14 April 2013

Dismissing a Stereotype



I'll warn you now that I tend to burble off at the mouth sometimes. I have my little think moments and you're welcome to read along with them. And discuss at your leisure. Enjoy this one -- it has a lot to do with The Savior.


I love writing historical fiction. I get a chance to live in other times with other people. Don’t get me wrong; I love the time I live in. But to be able to walk with the likes of Henry the VIII or Thomas รก Becket or Catherine the Great is a thrill. But there’s always the problem of how to make historical people real to those of us in modern day. To introduce the elements of humanity, to see the many layers of a person – good and bad – which takes them from a fairly simplistic character to a person who could be sitting next to you on the sofa.
When it came time to write The Savior, I chose a Messiah as one of the main characters – not so much as the main character but certainly the reason the action was happening. And that proved to be a challenge for me. There are so many portrayals out there of Jesus. So many actors have portrayed someone of such great importance to so many – always with a quiet dignity, a regal bearing. How was I going to portray him? Follow that same path? Or find a different one? I decided very quickly that I was going to have to make this my own, to dismiss the stereotype of Jesus the Christ, if I wanted to make this my story and not just parrot what others had done before.
I did a lot of reading about who Jesus might have been really, beyond the way the Bible portrays him. Which involved quite a bit of learning about the “typical” Judean at the time, too. Did you know that there are a lot of Biblical programs on cable? And each program had a different take as well, always looking at what could have been. The History Channels – one and two – and the Biography Channel became my best friends. I DVRed a lot of programs and watched them several times.
I also had my own Catechism to draw on. I took my Instruction from the coolest nun ever, Sister Barbara. I don’t know if the Pope would have sanctioned a lot of what she taught me, but I do know she gave me a lot to think about. She encouraged me to open my mind and not accept the traditional just because. But she also taught me a lot of fascinating legends within the Catholic Church and I used them to form the basis of the plot. I wonder, sometimes, if Sister B wasn’t a Gnostic at heart. I would not be surprised to find out that she was.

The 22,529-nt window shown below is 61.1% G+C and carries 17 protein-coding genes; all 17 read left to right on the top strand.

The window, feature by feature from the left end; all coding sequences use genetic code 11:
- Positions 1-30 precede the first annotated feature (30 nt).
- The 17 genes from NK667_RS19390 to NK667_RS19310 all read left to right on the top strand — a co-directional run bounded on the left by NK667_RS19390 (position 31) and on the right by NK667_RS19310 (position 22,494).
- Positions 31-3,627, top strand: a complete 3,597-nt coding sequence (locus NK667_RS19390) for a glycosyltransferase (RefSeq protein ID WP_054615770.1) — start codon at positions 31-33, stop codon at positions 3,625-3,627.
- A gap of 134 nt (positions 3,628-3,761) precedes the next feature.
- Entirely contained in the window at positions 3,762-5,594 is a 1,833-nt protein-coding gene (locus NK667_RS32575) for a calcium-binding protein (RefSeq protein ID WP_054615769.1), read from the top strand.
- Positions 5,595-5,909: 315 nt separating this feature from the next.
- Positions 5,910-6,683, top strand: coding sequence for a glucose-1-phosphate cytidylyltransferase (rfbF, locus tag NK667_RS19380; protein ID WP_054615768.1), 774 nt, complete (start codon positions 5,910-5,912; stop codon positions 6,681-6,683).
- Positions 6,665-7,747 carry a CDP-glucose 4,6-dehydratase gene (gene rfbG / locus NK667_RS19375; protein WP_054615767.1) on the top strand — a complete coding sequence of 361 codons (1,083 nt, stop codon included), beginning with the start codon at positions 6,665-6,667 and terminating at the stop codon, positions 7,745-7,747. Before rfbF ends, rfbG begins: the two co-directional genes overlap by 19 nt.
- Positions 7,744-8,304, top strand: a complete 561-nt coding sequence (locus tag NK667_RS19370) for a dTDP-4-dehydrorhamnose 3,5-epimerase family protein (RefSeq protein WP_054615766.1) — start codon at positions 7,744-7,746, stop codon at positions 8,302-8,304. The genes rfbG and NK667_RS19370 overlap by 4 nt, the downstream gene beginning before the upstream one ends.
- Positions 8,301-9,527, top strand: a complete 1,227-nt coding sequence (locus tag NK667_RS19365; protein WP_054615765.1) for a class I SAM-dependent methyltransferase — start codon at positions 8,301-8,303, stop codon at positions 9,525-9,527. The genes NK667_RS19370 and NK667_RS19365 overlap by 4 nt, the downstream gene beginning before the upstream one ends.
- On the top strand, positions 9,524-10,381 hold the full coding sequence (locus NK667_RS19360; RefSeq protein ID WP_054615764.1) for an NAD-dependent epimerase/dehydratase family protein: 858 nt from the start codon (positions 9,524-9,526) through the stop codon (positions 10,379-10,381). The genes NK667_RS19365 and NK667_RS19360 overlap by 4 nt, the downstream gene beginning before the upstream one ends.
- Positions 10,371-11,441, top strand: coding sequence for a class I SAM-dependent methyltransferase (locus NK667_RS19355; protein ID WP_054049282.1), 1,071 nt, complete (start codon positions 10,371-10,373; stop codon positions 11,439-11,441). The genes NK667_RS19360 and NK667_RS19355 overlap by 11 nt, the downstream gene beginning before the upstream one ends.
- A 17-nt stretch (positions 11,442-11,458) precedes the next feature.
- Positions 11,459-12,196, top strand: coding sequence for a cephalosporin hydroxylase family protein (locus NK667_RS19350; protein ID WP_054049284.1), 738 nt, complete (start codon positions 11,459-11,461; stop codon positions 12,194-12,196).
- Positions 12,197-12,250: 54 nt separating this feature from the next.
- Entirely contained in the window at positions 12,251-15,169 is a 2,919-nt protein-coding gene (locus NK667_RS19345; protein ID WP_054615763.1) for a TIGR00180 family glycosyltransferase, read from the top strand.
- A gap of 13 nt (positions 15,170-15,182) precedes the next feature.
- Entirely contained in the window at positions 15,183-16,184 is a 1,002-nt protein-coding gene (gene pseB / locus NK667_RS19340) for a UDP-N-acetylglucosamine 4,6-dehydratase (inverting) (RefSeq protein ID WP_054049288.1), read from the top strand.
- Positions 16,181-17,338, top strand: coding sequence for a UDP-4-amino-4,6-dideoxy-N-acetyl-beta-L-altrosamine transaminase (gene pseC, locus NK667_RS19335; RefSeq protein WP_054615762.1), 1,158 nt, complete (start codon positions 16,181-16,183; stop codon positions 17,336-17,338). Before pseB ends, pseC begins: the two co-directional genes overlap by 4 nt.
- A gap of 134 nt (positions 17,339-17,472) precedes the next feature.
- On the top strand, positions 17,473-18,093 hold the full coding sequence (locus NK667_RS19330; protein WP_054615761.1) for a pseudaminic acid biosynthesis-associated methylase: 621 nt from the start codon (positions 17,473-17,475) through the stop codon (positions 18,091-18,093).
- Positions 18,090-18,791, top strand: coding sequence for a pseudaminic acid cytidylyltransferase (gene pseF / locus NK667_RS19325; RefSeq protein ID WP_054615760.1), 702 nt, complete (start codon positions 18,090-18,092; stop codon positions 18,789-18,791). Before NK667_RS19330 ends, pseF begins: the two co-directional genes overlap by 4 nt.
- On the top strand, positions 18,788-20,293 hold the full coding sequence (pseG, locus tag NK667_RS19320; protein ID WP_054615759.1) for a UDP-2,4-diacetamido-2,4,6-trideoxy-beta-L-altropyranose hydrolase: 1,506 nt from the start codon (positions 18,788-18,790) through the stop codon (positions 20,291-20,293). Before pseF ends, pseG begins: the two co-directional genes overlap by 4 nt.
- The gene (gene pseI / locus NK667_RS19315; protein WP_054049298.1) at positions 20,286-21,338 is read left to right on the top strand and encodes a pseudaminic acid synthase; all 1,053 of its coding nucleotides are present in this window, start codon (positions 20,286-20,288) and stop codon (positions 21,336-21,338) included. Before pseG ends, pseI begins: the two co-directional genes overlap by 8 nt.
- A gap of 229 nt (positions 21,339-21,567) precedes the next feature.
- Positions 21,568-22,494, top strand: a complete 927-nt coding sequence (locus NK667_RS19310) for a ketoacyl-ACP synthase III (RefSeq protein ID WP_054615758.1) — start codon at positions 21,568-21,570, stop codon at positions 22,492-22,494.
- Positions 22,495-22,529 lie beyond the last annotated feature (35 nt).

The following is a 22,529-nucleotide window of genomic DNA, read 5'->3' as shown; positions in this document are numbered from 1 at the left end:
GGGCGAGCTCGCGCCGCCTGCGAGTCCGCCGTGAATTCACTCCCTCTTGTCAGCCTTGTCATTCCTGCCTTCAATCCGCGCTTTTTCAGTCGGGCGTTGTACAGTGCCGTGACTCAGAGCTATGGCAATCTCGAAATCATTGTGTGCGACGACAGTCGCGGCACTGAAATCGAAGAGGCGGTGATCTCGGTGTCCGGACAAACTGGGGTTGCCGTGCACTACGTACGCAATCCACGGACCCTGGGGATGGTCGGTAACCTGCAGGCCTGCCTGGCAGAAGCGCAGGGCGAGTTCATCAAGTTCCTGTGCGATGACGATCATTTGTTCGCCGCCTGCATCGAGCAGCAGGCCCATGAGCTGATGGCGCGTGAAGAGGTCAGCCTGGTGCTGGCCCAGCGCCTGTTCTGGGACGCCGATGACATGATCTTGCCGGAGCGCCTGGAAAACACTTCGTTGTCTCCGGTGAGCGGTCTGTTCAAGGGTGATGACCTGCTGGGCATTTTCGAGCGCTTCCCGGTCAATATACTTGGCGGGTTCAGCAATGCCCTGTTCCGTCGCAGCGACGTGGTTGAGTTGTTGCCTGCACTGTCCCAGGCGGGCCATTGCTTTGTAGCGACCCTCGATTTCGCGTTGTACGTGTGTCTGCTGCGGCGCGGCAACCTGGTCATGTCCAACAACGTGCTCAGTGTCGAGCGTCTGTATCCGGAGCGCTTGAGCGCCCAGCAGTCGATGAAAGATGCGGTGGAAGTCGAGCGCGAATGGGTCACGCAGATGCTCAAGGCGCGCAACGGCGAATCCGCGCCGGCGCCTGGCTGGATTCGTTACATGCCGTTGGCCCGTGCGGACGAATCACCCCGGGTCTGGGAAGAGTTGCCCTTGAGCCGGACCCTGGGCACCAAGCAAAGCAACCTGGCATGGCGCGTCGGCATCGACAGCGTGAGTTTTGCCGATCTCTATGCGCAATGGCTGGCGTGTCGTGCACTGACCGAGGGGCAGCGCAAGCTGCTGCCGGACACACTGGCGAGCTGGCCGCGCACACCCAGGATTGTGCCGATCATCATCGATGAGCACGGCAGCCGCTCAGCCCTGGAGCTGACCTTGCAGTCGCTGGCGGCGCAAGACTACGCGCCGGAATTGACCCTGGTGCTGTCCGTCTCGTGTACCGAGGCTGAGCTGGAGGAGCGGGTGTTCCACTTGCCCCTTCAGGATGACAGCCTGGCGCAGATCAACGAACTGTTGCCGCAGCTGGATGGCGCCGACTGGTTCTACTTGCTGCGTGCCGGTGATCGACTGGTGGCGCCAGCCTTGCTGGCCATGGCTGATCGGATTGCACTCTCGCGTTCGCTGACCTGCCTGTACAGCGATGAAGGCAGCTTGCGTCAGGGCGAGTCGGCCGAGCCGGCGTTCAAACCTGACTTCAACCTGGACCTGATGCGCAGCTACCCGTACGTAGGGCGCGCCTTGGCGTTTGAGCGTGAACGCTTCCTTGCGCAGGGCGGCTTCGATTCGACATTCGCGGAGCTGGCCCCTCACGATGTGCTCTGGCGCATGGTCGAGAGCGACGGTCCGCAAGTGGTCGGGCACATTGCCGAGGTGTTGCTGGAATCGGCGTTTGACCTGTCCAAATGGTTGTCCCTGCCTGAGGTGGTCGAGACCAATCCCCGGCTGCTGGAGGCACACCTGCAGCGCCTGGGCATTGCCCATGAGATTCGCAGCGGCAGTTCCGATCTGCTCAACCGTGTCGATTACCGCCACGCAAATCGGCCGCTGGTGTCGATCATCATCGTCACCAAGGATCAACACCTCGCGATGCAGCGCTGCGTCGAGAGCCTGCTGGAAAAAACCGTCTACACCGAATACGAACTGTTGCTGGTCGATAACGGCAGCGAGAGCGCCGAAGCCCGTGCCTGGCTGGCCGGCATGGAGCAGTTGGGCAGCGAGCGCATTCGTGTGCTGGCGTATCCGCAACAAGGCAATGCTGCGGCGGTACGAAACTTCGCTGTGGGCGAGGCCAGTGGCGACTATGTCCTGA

So, rather than play the same old, same old when it came to the Christ, I decided to explore the humanity of the character. I picked up the action just after the brouhaha in the temple, the day that a twelve-year-old Yeshua gave the Sanhedrin one heck of an education. I borrowed from the legends that Sister B taught me, but also from a lot of the Apocryphal texts. The Yeshua of my story was raised as an Essene – a radical group that was very zealous in their beliefs, taking traditional Judaism to an extreme. They believed in a literal sense of the Messiah coming to kick the crap out of the Romans, taking over as a very real King with a palace and a kingdom here on earth.
The legends of the Catholic archives talk about the grand tour that Jesus took, the missing years between that day in the temple and the day he started his ministry. How he traveled from Israel with his uncle – Joseph of Arimethea – to see the lands of Gaul and the UK, then traveling down to Tibet. And how he learns of other beliefs, is influenced by them. The character becomes very real as he transforms from this bratty, arrogant kid to the Messiah that we have known and been taught of within the Christian religion. There are obvious changes in the “mission” he has taken on, something that fits in with the Bible’s take on it all – when he says he’s come to teach a new covenant. To sort of shake up the status quo a little with a gospel of love and peace.
In a literary sense, to show that change, I had to start with the exact opposite. In writing, I took very few liberties outside of the stories and the alternate gospels. But I did add that humanity to him, add that sense of the historical. Which added an interesting dimension, I think, and makes him very real to us.

Let the discussions begin.

1 comment:

JanD said...

I struggled with your take on Messiah. I was raised on the belief that He was always perfect. I appreciated your take on His humanity and teenage years. It opened my mind to possibilities.
Interesting to me is that my husband and I travel by car frequently and listen to 60's and 70's radio. John Denver songs transport us back to our teenage years. Recently We had just been discussing his accident after listening to Annie's Song. I was reading Savior at the time but did not connect the John in your book as the John Denver. What a shock it was to me a few days later when I finish reading your book! Thank you for a great read.